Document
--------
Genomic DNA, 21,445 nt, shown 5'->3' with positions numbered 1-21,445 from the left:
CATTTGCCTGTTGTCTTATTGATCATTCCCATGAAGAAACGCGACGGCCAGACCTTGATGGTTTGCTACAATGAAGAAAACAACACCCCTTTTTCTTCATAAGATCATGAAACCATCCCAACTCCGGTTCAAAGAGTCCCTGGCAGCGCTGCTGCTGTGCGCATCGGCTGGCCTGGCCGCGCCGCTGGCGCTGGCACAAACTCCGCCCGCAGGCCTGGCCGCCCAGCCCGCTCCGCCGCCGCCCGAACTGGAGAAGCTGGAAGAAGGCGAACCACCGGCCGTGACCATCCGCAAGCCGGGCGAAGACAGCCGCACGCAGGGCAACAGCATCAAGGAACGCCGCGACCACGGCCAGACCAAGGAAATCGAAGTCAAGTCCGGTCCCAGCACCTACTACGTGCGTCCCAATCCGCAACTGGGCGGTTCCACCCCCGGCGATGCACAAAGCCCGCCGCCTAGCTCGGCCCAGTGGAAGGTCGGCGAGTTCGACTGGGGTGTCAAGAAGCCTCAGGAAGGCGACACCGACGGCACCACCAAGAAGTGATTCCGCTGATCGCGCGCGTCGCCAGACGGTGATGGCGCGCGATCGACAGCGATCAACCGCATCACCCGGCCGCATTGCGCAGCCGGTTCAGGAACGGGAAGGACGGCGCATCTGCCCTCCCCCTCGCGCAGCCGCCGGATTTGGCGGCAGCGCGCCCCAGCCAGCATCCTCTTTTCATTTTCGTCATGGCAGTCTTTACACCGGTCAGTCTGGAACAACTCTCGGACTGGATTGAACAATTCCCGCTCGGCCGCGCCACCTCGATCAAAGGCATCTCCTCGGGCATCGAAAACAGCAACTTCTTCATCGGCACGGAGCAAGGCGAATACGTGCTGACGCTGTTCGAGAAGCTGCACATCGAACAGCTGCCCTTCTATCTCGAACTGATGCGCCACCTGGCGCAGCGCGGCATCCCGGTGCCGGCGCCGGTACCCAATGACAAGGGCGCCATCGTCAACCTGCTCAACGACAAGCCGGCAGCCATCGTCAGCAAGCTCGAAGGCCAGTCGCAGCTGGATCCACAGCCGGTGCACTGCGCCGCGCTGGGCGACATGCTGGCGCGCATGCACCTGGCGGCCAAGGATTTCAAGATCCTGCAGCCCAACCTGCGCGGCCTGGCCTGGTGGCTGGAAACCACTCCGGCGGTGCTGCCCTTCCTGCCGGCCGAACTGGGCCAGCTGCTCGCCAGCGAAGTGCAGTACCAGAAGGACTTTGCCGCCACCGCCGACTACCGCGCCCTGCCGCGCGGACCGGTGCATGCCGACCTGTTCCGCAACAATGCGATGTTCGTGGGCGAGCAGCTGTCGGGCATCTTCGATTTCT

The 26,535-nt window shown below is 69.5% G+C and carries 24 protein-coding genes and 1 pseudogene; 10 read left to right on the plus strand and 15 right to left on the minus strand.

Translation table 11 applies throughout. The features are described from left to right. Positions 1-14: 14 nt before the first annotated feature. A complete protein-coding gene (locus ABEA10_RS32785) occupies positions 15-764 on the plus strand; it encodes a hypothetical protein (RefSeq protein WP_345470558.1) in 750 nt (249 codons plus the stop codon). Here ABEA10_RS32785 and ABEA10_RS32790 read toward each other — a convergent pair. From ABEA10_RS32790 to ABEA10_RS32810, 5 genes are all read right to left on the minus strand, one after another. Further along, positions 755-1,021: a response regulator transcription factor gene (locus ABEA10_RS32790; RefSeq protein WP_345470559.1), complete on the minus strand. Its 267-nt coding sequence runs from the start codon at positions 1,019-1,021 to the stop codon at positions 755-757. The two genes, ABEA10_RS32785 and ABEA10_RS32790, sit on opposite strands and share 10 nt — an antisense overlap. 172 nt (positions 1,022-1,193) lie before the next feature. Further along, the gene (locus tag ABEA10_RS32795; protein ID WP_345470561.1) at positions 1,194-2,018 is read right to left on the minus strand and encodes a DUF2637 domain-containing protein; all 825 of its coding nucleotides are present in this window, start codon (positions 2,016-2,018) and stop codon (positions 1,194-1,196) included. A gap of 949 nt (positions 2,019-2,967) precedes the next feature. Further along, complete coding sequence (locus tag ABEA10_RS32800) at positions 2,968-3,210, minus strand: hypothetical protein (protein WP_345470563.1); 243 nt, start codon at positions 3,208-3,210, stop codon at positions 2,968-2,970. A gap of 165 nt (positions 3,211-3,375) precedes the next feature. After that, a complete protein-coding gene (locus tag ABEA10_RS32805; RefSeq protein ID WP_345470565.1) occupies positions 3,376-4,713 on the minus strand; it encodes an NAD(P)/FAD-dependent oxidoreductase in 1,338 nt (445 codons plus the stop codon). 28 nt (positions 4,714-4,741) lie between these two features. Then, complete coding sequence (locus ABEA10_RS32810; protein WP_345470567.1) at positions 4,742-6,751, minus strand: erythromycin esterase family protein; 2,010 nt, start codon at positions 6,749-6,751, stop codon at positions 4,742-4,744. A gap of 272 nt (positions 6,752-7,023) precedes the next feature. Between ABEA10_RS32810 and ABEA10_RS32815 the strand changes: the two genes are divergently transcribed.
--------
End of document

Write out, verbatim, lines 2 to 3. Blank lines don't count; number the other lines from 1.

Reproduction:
CATTTGCCTGTTGTCTTATTGATCATTCCCATGAAGAAACGCGACGGCCAGACCTTGATGGTTTGCTACAATGAAGAAAACAACACCCCTTTTTCTTCATAAGATCATGAAACCATCCCAACTCCGGTTCAAAGAGTCCCTGGCAGCGCTGCTGCTGTGCGCATCGGCTGGCCTGGCCGCGCCGCTGGCGCTGGCACAAACTCCGCCCGCAGGCCTGGCCGCCCAGCCCGCTCCGCCGCCGCCCGAACTGGAGAAGCTGGAAGAAGGCGAACCACCGGCCGTGACCATCCGCAAGCCGGGCGAAGACAGCCGCACGCAGGGCAACAGCATCAAGGAACGCCGCGACCACGGCCAGACCAAGGAAATCGAAGTCAAGTCCGGTCCCAGCACCTACTACGTGCGTCCCAATCCGCAACTGGGCGGTTCCACCCCCGGCGATGCACAAAGCCCGCCGCCTAGCTCGGCCCAGTGGAAGGTCGGCGAGTTCGACTGGGGTGTCAAGAAGCCTCAGGAAGGCGACACCGACGGCACCACCAAGAAGTGATTCCGCTGATCGCGCGCGTCGCCAGACGGTGATGGCGCGCGATCGACAGCGATCAACCGCATCACCCGGCCGCATTGCGCAGCCGGTTCAGGAACGGGAAGGACGGCGCATCTGCCCTCCCCCTCGCGCAGCCGCCGGATTTGGCGGCAGCGCGCCCCAGCCAGCATCCTCTTTTCATTTTCGTCATGGCAGTCTTTACACCGGTCAGTCTGGAACAACTCTCGGACTGGATTGAACAATTCCCGCTCGGCCGCGCCACCTCGATCAAAGGCATCTCCTCGGGCATCGAAAACAGCAACTTCTTCATCGGCACGGAGCAAGGCGAATACGTGCTGACGCTGTTCGAGAAGCTGCACATCGAACAGCTGCCCTTCTATCTCGAACTGATGCGCCACCTGGCGCAGCGCGGCATCCCGGTGCCGGCGCCGGTACCCAATGACAAGGGCGCCATCGTCAACCTGCTCAACGACAAGCCGGCAGCCATCGTCAGCAAGCTCGAAGGCCAGTCGCAGCTGGATCCACAGCCGGTGCACTGCGCCGCGCTGGGCGACATGCTGGCGCGCATGCACCTGGCGGCCAAGGATTTCAAGATCCTGCAGCCCAACCTGCGCGGCCTGGCCTGGTGGCTGGAAACCACTCCGGCGGTGCTGCCCTTCCTGCCGGCCGAACTGGGCCAGCTGCTCGCCAGCGAAGTGCAGTACCAGAAGGACTTTGCCGCCACCGCCGACTACCGCGCCCTGCCGCGCGGACCGGTGCATGCCGACCTGTTCCGCAACAATGCGATGTTCGTGGGCGAGCAGCTGTCGGGCATCTTCGATTTCT

The 26,535-nt window shown below is 69.5% G+C and carries 24 protein-coding genes and 1 pseudogene; 10 read left to right on the plus strand and 15 right to left on the minus strand.